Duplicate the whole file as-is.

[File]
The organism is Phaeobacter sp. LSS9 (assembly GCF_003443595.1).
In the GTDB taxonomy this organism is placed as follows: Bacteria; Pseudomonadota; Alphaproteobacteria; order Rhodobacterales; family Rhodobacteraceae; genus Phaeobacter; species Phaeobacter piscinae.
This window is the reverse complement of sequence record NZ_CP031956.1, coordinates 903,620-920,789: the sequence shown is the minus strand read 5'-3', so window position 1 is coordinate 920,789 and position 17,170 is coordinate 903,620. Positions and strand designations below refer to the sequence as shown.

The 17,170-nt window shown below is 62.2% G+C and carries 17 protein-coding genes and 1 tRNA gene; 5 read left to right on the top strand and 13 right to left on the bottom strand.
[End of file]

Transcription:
The organism is Phaeobacter sp. LSS9 (assembly GCF_003443595.1).
In the GTDB taxonomy this organism is placed as follows: Bacteria; Pseudomonadota; Alphaproteobacteria; order Rhodobacterales; family Rhodobacteraceae; genus Phaeobacter; species Phaeobacter piscinae.
This window is the reverse complement of sequence record NZ_CP031956.1, coordinates 903,620-920,789: the sequence shown is the minus strand read 5'-3', so window position 1 is coordinate 920,789 and position 17,170 is coordinate 903,620. Positions and strand designations below refer to the sequence as shown.

The 17,170-nt window shown below is 62.2% G+C and carries 17 protein-coding genes and 1 tRNA gene; 5 read left to right on the top strand and 13 right to left on the bottom strand.